Wednesday, November 28, 2012

To err is human

To err is human.
placing the square pegs
in round holes,
is a peculiarly humane gesture.

To err is mortal,
errors have a life,
as short as that, which is ...
made of clay

To err is civilized,
while perfect-itude speaks military gibberish
streaks of inadequacies,
make beautiful khakis.

To forgive is divine,
this double-syllabled seven-pointer
is the divide between that which pretends
to dwell in high places
and That which inhabits The Highest Place.

by Segun Adekoye ~ 28/11/2012

Thursday, August 16, 2012

Kasuwa, Jumia, Konga, Kalahari and the business of making money online in Nigeria

I have always wanted to write something about this group of people for a while. They have something in common. They are e-commerce sites and they are modeled after the success of Amazon is the world’s largest online retailer and one of the most successful internet empires on the face of the planet. However, duplicating Amazon’s success has been a bit of a challenge in sub-saharan Africa. Naspers closed its operations in Nigeria in 2011 after stating that its ability to make near-term profits wasn’t probable. It shut down in both Nigeria and Kenya at the same year. It commenced operations in Nigeria and was only alive for twenty months. It sounded like a less-strategic move as one would wonder “I thought they said Africans were consumers, why then did Kalahari fail?”. I think Naspers failed on the Kalahari e-commerce projects as it didn’t really understand the terrain it was playing in as well as logistics problems it encountered. I’ll explain a bit further. Online business in Africa, especially Nigeria is a bit of a challenge.

Friday, July 27, 2012


The newspaper vendor’s hoot came to a halt. His lean frame bent forward, peered and scurried away. The ice-cream cyclist swerved to the other side of the road, bumped into a waste bin. The old beggar  standing nearby hobbled towards the lamp-post. Honks. Clenched fists peeped out of a braking Camry at the flustered cyclist followed by a resounding “God punish you”. A swarm of startled faces turned towards the speeding car and then back at the bicycle-man. He shrugged, adjusted his bike and pointed away. Some pausing to see the source of his distraction, maybe lunacy.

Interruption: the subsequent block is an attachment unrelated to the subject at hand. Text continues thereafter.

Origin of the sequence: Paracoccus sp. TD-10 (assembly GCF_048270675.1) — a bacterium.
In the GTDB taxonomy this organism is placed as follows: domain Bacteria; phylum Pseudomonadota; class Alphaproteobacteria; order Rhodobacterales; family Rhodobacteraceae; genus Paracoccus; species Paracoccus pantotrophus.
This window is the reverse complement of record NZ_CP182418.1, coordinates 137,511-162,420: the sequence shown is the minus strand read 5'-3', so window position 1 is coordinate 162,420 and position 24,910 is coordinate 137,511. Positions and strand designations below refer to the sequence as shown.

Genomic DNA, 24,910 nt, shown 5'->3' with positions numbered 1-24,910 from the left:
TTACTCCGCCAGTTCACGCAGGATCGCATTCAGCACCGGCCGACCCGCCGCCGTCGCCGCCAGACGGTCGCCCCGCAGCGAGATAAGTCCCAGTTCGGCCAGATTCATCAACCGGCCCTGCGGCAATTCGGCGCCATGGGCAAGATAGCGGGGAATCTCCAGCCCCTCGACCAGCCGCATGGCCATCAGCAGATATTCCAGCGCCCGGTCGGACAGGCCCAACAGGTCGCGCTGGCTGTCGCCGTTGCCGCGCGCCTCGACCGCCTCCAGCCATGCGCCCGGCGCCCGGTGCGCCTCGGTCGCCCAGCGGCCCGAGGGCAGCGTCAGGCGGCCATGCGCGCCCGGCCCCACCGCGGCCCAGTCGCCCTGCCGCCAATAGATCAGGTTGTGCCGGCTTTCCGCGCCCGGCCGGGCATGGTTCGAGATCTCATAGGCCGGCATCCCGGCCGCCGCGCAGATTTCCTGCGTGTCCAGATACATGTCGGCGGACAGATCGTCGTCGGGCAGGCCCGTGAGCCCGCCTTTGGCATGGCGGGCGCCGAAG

Nothing else was more evident than the imposing structure of a 25-storey building; Amex Plaza. Some ran gazes along the walls of the building, and its rusted metal-work to its top till their hands visored their eyes.  A few looked back at the ice-cream seller, shook their heads and shifted their feet as more people pushed their way out of the teeming crowd. He pointed again towards the building but at something else. An overweight silver trash can. Worn-out blankets sitting against the grey pavement. Condom packs. Plastic bags. Crisp dry leaves and broken twigs. A bent, folded Ghana-Must-Go bag. Rustling polythene bags. Rats, cats or snakes perhaps. It didn’t make sense to those dressed in suits, whose laptop bags chafed against their buttocks whenever they moved. They left, at first in twos, then in threes. 

Wednesday, July 25, 2012

Reflections: 10 things I learnt from the Seunwrites #endthestory Contest

I recently entered into a short story competition which ended a couple of minutes ago (I am posting this 200 minutes after). The competition had a twist to it. Okay, let me tell you about it. It is a short story contest. The intention of the organizer was to #endthestory he had initially started. The story is titled "The Sex life of a Lagos mad woman". Sincerely, I really can't be bothered if you don't know where Lagos is. Google it. So, as I was saying, the winning entrant ought to get a Blackberry Playbook (not that I can't afford it eh-squeeze-me) and might be considered for a publishing contract (the juicy part) and some other mede-mede (additional benefits). 
Anyhow, the rule stated that we should type in Times Roman Font, blah-blah-blah (the technicalities will bore you) and write a convincing end to the story that would not be more than 500 words. So, I wrote something that I felt would do justice to #endthestory. You can read it here "entry 17".

Tuesday, July 3, 2012

African Economy Growth, Foreign Investments and Local Participation

Indeed a new economic era dawns for the continent of Africa. Amid its well-publicized setbacks and fragments of societal imbalance, foreign investors are pushing their ways through into the continent. In the heat individual national dysfunctions and disorders such as the apartheid that scarred the South Africans or the genocide in Rwanda, Liberia’s civil war or the Egyptian revolution that ousted Mubarak, the continent picks up again. Nigeria had its share of the civil war and currently battles with terrorism. Libya is preoccupied with the creation of a stable government after toppling several years of dictatorial governance from Ghaddafi. Somalia is recuperating from economic starvation and stagnation as the conflict brings itself to a gradual halt. Malawi recovers from corruption and is being charted to stability by a visionary leader. Kenya also wrestles with its share of terrorist attacks. It is therefore acceptable to state with verifiable facts and figures that Africa rises. Although all may not be fully well with the thriving economy, it is evident that it will end well.